Using precise and accurate terminology is not always the most important thing when you’re, say, shitposting on Twitter, but I’ve noticed there is frequent confusion online about the term isotope, and exactly what it refers to. Also, what is a nuclide and when should you use isotope vs nuclide?

Of course, no one is going to force you to use the correct terminology unless you’re in the process of learning or conducing nuclear physics/engineering/science, but if you want to sound like you Know What You’re Talking About, here is a quick guide.

Last updated 1/15/22 Grammatical edits. Revisions to clarify language based on feedback. Also I added some more details about the cool science of isotopes, but I won’t be hurt if you skip it since I did promise this to be a “short” guide.


Nuclide is the umbrella term for “atoms that have some number of protons and neutrons”. An easy way to grasp it is to envision the word nuclide as a nuclear version of the word element. Element, as many remember from long-ago chemistry lessons, refers to atoms that are defined by a fixed number of protons. Carbon is an element, and it always has six protons. If you add or remove a proton from carbon, it is still an element, but it is no longer carbon. 5 protons means boron, and 7 means nitrogen.

In chemistry, one typically cares only about the element (protons) and how many electrons an atom has, which determines its chemical properties.

In nuclear science however, the number of neutrons is important as well as the number of protons and electrons. When the nuclear properties matter (they don’t always), and you just want to talk about some number of atoms of unknown or variable element, you would call them nuclides. Some nuclides you’ve probably never heard of are cerium-122 and holmium-177, because I just randomly found them online. It’s ok if you’ve never heard of the elements, either.

If you want to talk about radioactive atoms, but your conversation is not necessarily limited to a single element, those would be radioactive nuclides, or radionuclides. A few examples of radionuclides:

  • uranium-235, which has 92 protons and 143 neutrons
  • hydrogen-3, which has 1 proton and 2 neutrons. It is often referred to as tritium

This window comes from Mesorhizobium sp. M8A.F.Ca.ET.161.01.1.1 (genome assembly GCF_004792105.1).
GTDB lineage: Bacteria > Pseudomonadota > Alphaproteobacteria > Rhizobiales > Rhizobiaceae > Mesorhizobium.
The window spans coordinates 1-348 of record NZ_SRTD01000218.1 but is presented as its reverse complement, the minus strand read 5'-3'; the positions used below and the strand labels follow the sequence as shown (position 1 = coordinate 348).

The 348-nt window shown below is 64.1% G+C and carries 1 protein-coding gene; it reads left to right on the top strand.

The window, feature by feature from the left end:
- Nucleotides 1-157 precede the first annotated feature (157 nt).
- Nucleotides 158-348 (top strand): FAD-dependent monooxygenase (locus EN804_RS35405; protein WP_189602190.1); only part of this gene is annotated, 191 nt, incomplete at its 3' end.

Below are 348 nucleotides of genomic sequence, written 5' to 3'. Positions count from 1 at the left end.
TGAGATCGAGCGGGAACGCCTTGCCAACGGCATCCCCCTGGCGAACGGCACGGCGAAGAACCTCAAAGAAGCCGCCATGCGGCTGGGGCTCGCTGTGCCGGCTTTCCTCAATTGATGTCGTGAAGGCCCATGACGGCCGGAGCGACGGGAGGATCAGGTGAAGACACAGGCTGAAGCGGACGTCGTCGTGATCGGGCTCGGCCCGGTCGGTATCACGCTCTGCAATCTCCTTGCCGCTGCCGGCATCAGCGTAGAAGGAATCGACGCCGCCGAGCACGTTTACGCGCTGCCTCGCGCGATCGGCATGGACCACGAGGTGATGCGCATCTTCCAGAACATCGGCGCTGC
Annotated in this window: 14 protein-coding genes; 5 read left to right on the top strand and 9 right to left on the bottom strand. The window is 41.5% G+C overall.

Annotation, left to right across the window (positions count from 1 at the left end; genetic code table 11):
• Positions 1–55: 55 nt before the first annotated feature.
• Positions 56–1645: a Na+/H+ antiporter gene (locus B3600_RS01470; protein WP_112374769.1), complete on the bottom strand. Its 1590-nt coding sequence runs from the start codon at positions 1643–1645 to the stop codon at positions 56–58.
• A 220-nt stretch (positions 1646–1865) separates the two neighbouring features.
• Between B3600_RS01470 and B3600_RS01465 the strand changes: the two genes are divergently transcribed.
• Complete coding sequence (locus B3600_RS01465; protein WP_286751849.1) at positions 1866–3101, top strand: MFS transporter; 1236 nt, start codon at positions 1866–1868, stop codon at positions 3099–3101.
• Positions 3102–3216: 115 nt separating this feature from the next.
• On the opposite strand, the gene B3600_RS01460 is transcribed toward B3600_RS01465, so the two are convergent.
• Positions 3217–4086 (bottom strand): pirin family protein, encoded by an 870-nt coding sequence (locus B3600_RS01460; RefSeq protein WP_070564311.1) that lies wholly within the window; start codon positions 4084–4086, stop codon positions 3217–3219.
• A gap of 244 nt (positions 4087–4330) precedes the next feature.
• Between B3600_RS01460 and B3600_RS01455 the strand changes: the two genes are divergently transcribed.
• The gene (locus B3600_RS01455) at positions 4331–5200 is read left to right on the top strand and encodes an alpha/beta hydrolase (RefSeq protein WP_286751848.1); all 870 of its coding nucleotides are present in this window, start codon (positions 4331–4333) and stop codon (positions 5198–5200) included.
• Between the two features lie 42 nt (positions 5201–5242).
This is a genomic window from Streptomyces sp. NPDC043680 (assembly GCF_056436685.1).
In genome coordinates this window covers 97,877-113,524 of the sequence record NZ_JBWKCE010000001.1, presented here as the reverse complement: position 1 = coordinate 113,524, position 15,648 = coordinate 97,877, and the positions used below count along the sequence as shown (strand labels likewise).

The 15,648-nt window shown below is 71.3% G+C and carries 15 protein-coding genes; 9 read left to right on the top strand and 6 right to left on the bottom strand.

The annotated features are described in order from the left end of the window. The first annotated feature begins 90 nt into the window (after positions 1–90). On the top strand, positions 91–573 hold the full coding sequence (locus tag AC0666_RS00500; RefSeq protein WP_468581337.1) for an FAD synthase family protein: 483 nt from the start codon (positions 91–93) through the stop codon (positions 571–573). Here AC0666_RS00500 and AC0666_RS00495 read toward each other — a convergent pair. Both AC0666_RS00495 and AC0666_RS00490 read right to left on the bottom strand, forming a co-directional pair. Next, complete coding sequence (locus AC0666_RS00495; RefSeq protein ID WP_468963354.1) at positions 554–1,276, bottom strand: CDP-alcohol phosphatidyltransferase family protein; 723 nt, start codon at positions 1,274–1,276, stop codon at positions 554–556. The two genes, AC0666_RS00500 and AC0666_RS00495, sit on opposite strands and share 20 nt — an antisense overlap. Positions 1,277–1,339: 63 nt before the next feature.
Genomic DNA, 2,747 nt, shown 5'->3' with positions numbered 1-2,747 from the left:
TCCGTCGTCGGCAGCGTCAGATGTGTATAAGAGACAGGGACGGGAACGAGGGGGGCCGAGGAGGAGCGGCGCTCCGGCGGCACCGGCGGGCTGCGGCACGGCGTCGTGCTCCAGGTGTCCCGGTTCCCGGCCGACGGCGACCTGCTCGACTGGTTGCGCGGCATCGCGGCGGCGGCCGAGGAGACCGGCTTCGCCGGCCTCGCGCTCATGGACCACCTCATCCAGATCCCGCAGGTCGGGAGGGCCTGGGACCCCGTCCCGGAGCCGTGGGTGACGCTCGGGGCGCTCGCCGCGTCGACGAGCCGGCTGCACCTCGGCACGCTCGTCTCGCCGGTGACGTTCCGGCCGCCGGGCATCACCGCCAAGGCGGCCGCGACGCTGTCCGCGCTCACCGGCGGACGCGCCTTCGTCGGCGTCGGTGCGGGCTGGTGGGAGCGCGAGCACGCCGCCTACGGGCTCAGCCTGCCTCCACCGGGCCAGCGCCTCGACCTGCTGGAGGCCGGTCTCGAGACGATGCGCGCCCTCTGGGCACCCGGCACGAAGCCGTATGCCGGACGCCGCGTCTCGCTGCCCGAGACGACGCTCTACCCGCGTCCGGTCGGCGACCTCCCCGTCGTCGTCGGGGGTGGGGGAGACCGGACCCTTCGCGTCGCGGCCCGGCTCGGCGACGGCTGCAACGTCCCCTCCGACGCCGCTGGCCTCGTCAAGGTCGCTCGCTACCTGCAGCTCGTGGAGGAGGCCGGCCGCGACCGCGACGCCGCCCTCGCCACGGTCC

• carbon-14, which has 6 protons and 8 neutrons. This is the type of radioactive carbon important for carbon dating of organic material, along with the non-radioactive carbon-12

Aside: the Chart of the Nuclides

Just like there is a periodic table to visualize the elements, there is a nuclear version to visualize all the nuclides. It’s called, somewhat more dryly, the Chart of the Nuclides.

It looks a bit intimidating, partly because it’s huge, but the concept is actually rather simple. First, stretch the periodic table so every element is stacked on top of the previous element, along the Y axis. No more rows based on chemistry! Neon (10 protons) goes right below sodium (11), even though they’re not next to each other on the periodic table.

All types of hydrogen have a y value, or Proton number, equal to 1. Helium, y=2, and so on.

Then add a second axis of neutron number. Regular ole hydrogen with zero neutrons, has a box at (0,1). Hydrogen with one neutron, but still one proton because that’s the definition of hydrogen, is (1,1). And so on and so forth. When you put every nuclide known or produced onto a (x,y) aka (neutron/proton) chart, this is what you get.

chart of the nuclides. Looks like a long cigar pointing from the 0,0 point to the upper right. There are hundreds of small boxes, with different colors. The midline is mostly black, mostly blue above the midline and pink below. The upper right is mostly yellow

Chart of the nuclides, colored by type of radioactive decay. Only the black boxes are stable nuclides. Probably fewer than you thought, huh? Image from NuDat of Brookhaven National Lab’s National Nuclear Data Center. I also really like this 3D chart of the nuclides by Ed Simpson

a photo of a chart of the nuclides hanging above a couch

You can buy the Chart of the Nuclides as a book or giant poster from the US Naval Nuclear Labs. They’re not that expensive, and I strongly encourage anyone to join the “nuclear science decor is cool” camp. I’ve had one hanging in my living room for many years, so I have a vested interest in convincing people that it is a “cool thing to do”.

…ok, so what’s an isotope?